“You hear one side and then you hear one side. It’s never anybody together as a whole. That’s what people are angry about because it’s not being brought to everybody…”
Today is election day for a new council and Chief in Kehewin. However, as that’s being decided, the current council is fractured into two groups, and one side is claiming they’ve been cut of decision-making since March.
Councillors Ben Badger and Vernon Watchmaker are protesting the actions of the remaining councillors Trevor John, William John, and Chief Brenda Vanguard.
They claim that the referendum, past in August, violated custom by not having a band meeting beforehand.
“There hasn’t been a band meeting for a long time. We’ve been trying to have one – me, Vernon, and Jason [Mountain] – for a long time,” said Badger.
“So we went ahead and had our own talk, but because our colleagues weren’t acknowledging those as band meetings they didn’t come,” he said.
Since the removal of Jason Mountain from council, Badger and Watchmaker say they’re not receiving council documents, and that the majority council of three is “steamrolling” major changes to election law without proper process and consultation.
They recently filed a court injunction federally requesting a band meeting be held to remedy the situation.
Trevor John says that council did nothing wrong. They are submitting their evidence that they followed the proper procedure, and that a band meeting is not required.
“There’s nothing stated. We held informational meetings…there were meetings on the reserve and off regarding the election act, so they were asking for information there on what they want to see, what they don’t want to see. Everyone had every opportunity to have their input in there,” John said. .
What sparked a lot of this disagreement is the uncertainty of the federal government’s role in affairs on Kehewin Nation – it’s created a grey area of understanding.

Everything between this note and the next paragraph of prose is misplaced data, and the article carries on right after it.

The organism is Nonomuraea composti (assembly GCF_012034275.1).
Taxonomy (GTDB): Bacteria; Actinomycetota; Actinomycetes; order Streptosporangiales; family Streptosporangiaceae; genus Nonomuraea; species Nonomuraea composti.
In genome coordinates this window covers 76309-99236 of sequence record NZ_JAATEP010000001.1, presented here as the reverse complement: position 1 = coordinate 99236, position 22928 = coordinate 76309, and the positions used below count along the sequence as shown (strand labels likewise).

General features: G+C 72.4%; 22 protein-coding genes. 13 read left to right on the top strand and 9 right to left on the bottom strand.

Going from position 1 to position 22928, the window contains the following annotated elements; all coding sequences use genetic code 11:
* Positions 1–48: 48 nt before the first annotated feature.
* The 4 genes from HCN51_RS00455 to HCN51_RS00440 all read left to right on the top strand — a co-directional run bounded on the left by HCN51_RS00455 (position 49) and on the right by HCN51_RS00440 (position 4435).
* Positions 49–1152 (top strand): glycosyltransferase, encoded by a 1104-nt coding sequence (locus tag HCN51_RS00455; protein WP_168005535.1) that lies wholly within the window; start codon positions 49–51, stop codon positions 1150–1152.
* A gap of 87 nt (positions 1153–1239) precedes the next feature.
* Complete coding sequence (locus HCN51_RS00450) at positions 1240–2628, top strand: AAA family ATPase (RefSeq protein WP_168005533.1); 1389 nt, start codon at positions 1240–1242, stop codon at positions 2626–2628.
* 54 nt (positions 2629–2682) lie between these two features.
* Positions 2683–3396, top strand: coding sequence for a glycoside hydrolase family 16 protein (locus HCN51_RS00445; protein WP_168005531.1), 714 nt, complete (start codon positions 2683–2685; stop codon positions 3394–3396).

As the federal government makes changes in law, like the recent decision which will now recognize some Indigenous women who lost their status due when marrying (Bill C-31), it then falls to the reserves to react.
Otherwise, someone could file a lawsuit protesting the result of an election, like what happened in Kehewin in 2014 when a voter did not receive a mail-out ballot. That’s part of what this referendum was addressing said councillor William John.
“We cannot deny the Bill C-31 people from participating in the vote on September 26 because if we do there could be a challenge and the election could be thrown out,” said William John.
Badger takes the Treaty Six position that Kehewin should act as independently as possible, otherwise they risk losing more control over their affairs.
At the belly of this disagreement, is a $7.6M settlement to the reserve almost three years ago from TOPGAS that has a thin paper trail.
“I wouldn’t be sitting here today if I knew where that money was…That’s where a lot of this started from,” Badger said.
They money is documented in Kehewin’s 2016-17 financial statements under “Revenue-other.” However, rumours within the community persist about what actually happened with the money.
These issues create a vivid backdrop of a fractured council in a community that’s last election cycle was riddled with court scorekeeping.
Badger said, “My issue is never with the election. It’s going to take us awhile to get back to our traditional system. My issue is with how decisions were made without the people’s voice included.”
These issues could continue though as each councilor is seeking re-election.
There are twenty-one total candidates for the seven person council, and Vernon Watchmaker will challenge Brenda Vanguard for Chief.
It could be the largest pool of voters in Kehewin’s history who will determine this new governing body, as the recent referendum in August dropped the voting age from 21 to 18 and allows Bill C-31 Indigenous women who lost their status in marriage to vote.
Editorial – Michael Menzies